A professor at UW-Eau Claire said the Chippewa Valley is going through a musical moment. Now he and his students are determined to find out exactly why by building an archive of local music history.
The resources they are collecting give some insight into the growth of the valley's music scene, but not enough to fill in the gaps of the 20th and early 21st century. To fix that, local groups like BluGold Radio, Community Collaborators and the Chippewa Valley Museum have requested residents bring in their own pieces of musical history to be digitized and preserved.
And they did that on Saturday, at the "Sounds of Eau Claire History Harvest" event held at the Chippewa Valley Museum.
"So far, some of the things we have wound up seeing, we've gotten a fair number of scrapbooks associated with long-term music groups like the Master Singers and the men's choir," said Dan Ott, a history professor at UW-Eau Claire. "We've wound up with a fair number of posters from punk rockers in the 1980s, which is cool. I know that we also have had people bring in heirloom instruments that have been in their family since the early 20th century."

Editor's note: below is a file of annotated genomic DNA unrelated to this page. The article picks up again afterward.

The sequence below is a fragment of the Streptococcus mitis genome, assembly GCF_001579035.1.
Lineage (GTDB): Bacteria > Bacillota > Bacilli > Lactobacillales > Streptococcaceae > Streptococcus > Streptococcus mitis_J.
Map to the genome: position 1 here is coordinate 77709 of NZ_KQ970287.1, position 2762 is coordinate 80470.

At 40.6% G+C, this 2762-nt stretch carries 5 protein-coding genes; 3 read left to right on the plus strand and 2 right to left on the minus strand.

Professor Ott's students digitized information and took in the valley's history from anyone who stopped in.
One "blast from the past" came from Sue Gunn of Eau Claire, who brought in posters, pictures and albums, that held a close family history. Two of her sons were members of Eau Claire bands, Grunge Machine and Stonegod.
Once the project is finished, the archive of information will be stored at UW-Eau Claire, as well as online.